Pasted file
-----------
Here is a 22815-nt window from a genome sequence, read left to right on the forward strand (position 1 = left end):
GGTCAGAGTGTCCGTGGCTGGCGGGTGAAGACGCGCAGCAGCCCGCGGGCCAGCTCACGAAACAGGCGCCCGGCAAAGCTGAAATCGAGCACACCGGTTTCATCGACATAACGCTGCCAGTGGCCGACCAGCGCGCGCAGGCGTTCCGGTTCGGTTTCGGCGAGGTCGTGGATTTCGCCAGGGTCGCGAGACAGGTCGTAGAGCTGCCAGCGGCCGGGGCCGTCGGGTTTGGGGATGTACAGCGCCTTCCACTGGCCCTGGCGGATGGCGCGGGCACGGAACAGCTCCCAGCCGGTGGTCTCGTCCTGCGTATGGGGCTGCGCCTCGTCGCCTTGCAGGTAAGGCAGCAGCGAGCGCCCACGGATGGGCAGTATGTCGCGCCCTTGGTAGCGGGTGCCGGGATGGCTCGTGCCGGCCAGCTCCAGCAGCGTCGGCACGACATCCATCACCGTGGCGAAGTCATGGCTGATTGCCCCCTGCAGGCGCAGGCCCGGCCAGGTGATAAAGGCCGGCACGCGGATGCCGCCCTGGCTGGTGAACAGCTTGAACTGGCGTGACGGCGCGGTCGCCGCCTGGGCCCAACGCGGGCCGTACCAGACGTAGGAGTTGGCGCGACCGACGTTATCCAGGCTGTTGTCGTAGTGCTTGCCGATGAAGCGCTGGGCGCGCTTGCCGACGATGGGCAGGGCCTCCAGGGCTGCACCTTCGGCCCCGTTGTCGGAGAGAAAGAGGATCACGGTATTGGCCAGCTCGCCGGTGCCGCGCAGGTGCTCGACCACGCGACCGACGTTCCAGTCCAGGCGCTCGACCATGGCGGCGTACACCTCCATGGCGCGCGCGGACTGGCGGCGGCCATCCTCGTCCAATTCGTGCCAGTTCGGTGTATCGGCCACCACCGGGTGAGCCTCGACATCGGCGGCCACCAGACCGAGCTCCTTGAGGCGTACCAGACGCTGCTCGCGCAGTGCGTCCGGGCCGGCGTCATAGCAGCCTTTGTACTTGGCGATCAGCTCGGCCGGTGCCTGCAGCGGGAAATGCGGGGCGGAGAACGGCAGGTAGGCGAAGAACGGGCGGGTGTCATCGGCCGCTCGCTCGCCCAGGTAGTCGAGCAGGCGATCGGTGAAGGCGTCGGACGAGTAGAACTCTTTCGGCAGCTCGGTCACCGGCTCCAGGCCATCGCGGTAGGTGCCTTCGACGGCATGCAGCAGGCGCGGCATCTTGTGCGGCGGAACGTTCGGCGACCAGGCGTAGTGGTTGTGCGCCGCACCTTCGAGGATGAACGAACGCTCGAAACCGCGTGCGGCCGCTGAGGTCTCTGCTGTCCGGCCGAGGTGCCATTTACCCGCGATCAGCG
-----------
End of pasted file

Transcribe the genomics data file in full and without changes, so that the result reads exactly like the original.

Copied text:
Here is a 22815-nt window from a genome sequence, read left to right on the forward strand (position 1 = left end):
GGTCAGAGTGTCCGTGGCTGGCGGGTGAAGACGCGCAGCAGCCCGCGGGCCAGCTCACGAAACAGGCGCCCGGCAAAGCTGAAATCGAGCACACCGGTTTCATCGACATAACGCTGCCAGTGGCCGACCAGCGCGCGCAGGCGTTCCGGTTCGGTTTCGGCGAGGTCGTGGATTTCGCCAGGGTCGCGAGACAGGTCGTAGAGCTGCCAGCGGCCGGGGCCGTCGGGTTTGGGGATGTACAGCGCCTTCCACTGGCCCTGGCGGATGGCGCGGGCACGGAACAGCTCCCAGCCGGTGGTCTCGTCCTGCGTATGGGGCTGCGCCTCGTCGCCTTGCAGGTAAGGCAGCAGCGAGCGCCCACGGATGGGCAGTATGTCGCGCCCTTGGTAGCGGGTGCCGGGATGGCTCGTGCCGGCCAGCTCCAGCAGCGTCGGCACGACATCCATCACCGTGGCGAAGTCATGGCTGATTGCCCCCTGCAGGCGCAGGCCCGGCCAGGTGATAAAGGCCGGCACGCGGATGCCGCCCTGGCTGGTGAACAGCTTGAACTGGCGTGACGGCGCGGTCGCCGCCTGGGCCCAACGCGGGCCGTACCAGACGTAGGAGTTGGCGCGACCGACGTTATCCAGGCTGTTGTCGTAGTGCTTGCCGATGAAGCGCTGGGCGCGCTTGCCGACGATGGGCAGGGCCTCCAGGGCTGCACCTTCGGCCCCGTTGTCGGAGAGAAAGAGGATCACGGTATTGGCCAGCTCGCCGGTGCCGCGCAGGTGCTCGACCACGCGACCGACGTTCCAGTCCAGGCGCTCGACCATGGCGGCGTACACCTCCATGGCGCGCGCGGACTGGCGGCGGCCATCCTCGTCCAATTCGTGCCAGTTCGGTGTATCGGCCACCACCGGGTGAGCCTCGACATCGGCGGCCACCAGACCGAGCTCCTTGAGGCGTACCAGACGCTGCTCGCGCAGTGCGTCCGGGCCGGCGTCATAGCAGCCTTTGTACTTGGCGATCAGCTCGGCCGGTGCCTGCAGCGGGAAATGCGGGGCGGAGAACGGCAGGTAGGCGAAGAACGGGCGGGTGTCATCGGCCGCTCGCTCGCCCAGGTAGTCGAGCAGGCGATCGGTGAAGGCGTCGGACGAGTAGAACTCTTTCGGCAGCTCGGTCACCGGCTCCAGGCCATCGCGGTAGGTGCCTTCGACGGCATGCAGCAGGCGCGGCATCTTGTGCGGCGGAACGTTCGGCGACCAGGCGTAGTGGTTGTGCGCCGCACCTTCGAGGATGAACGAACGCTCGAAACCGCGTGCGGCCGCTGAGGTCTCTGCTGTCCGGCCGAGGTGCCATTTACCCGCGATCAGCG